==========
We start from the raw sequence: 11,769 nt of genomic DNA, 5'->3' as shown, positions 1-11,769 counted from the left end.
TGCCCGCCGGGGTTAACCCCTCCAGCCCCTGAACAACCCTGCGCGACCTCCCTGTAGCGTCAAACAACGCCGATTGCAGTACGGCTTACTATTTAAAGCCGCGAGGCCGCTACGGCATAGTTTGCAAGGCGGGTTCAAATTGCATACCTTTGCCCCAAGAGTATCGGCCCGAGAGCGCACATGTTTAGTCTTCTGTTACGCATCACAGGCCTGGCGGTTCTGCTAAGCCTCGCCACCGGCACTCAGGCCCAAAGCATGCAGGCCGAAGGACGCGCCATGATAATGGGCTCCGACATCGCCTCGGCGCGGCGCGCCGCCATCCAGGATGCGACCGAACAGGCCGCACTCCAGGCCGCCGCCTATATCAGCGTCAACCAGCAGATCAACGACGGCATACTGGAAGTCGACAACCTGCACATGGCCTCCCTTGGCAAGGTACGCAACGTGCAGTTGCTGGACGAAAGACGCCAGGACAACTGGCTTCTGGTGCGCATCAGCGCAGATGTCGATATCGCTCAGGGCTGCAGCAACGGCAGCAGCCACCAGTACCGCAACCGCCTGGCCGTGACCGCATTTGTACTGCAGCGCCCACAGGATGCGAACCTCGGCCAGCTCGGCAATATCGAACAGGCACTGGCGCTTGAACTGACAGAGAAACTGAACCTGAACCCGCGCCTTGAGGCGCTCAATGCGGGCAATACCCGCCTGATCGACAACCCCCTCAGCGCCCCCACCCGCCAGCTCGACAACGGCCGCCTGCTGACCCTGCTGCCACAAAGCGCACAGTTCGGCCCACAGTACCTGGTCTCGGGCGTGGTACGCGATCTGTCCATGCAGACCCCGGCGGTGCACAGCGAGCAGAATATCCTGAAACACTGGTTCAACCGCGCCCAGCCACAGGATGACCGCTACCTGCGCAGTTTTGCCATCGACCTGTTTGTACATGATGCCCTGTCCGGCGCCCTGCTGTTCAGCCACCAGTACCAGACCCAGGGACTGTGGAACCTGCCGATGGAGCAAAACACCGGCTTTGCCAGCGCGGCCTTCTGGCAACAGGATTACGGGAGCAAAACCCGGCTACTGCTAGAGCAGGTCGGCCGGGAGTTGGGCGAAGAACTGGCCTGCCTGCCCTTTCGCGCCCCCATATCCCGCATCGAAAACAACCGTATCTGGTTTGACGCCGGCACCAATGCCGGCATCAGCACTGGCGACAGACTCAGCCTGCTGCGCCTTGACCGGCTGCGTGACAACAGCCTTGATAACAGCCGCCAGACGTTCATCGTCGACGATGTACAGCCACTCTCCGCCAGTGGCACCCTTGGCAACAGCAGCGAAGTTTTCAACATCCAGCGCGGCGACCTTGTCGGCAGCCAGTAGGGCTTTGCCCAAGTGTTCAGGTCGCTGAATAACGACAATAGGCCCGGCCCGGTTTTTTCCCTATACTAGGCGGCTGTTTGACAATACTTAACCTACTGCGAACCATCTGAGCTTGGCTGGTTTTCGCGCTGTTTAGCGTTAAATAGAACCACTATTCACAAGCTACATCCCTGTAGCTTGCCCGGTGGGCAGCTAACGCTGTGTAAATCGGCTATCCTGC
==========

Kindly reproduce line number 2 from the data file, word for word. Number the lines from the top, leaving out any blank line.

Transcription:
TGCCCGCCGGGGTTAACCCCTCCAGCCCCTGAACAACCCTGCGCGACCTCCCTGTAGCGTCAAACAACGCCGATTGCAGTACGGCTTACTATTTAAAGCCGCGAGGCCGCTACGGCATAGTTTGCAAGGCGGGTTCAAATTGCATACCTTTGCCCCAAGAGTATCGGCCCGAGAGCGCACATGTTTAGTCTTCTGTTACGCATCACAGGCCTGGCGGTTCTGCTAAGCCTCGCCACCGGCACTCAGGCCCAAAGCATGCAGGCCGAAGGACGCGCCATGATAATGGGCTCCGACATCGCCTCGGCGCGGCGCGCCGCCATCCAGGATGCGACCGAACAGGCCGCACTCCAGGCCGCCGCCTATATCAGCGTCAACCAGCAGATCAACGACGGCATACTGGAAGTCGACAACCTGCACATGGCCTCCCTTGGCAAGGTACGCAACGTGCAGTTGCTGGACGAAAGACGCCAGGACAACTGGCTTCTGGTGCGCATCAGCGCAGATGTCGATATCGCTCAGGGCTGCAGCAACGGCAGCAGCCACCAGTACCGCAACCGCCTGGCCGTGACCGCATTTGTACTGCAGCGCCCACAGGATGCGAACCTCGGCCAGCTCGGCAATATCGAACAGGCACTGGCGCTTGAACTGACAGAGAAACTGAACCTGAACCCGCGCCTTGAGGCGCTCAATGCGGGCAATACCCGCCTGATCGACAACCCCCTCAGCGCCCCCACCCGCCAGCTCGACAACGGCCGCCTGCTGACCCTGCTGCCACAAAGCGCACAGTTCGGCCCACAGTACCTGGTCTCGGGCGTGGTACGCGATCTGTCCATGCAGACCCCGGCGGTGCACAGCGAGCAGAATATCCTGAAACACTGGTTCAACCGCGCCCAGCCACAGGATGACCGCTACCTGCGCAGTTTTGCCATCGACCTGTTTGTACATGATGCCCTGTCCGGCGCCCTGCTGTTCAGCCACCAGTACCAGACCCAGGGACTGTGGAACCTGCCGATGGAGCAAAACACCGGCTTTGCCAGCGCGGCCTTCTGGCAACAGGATTACGGGAGCAAAACCCGGCTACTGCTAGAGCAGGTCGGCCGGGAGTTGGGCGAAGAACTGGCCTGCCTGCCCTTTCGCGCCCCCATATCCCGCATCGAAAACAACCGTATCTGGTTTGACGCCGGCACCAATGCCGGCATCAGCACTGGCGACAGACTCAGCCTGCTGCGCCTTGACCGGCTGCGTGACAACAGCCTTGATAACAGCCGCCAGACGTTCATCGTCGACGATGTACAGCCACTCTCCGCCAGTGGCACCCTTGGCAACAGCAGCGAAGTTTTCAACATCCAGCGCGGCGACCTTGTCGGCAGCCAGTAGGGCTTTGCCCAAGTGTTCAGGTCGCTGAATAACGACAATAGGCCCGGCCCGGTTTTTTCCCTATACTAGGCGGCTGTTTGACAATACTTAACCTACTGCGAACCATCTGAGCTTGGCTGGTTTTCGCGCTGTTTAGCGTTAAATAGAACCACTATTCACAAGCTACATCCCTGTAGCTTGCCCGGTGGGCAGCTAACGCTGTGTAAATCGGCTATCCTGC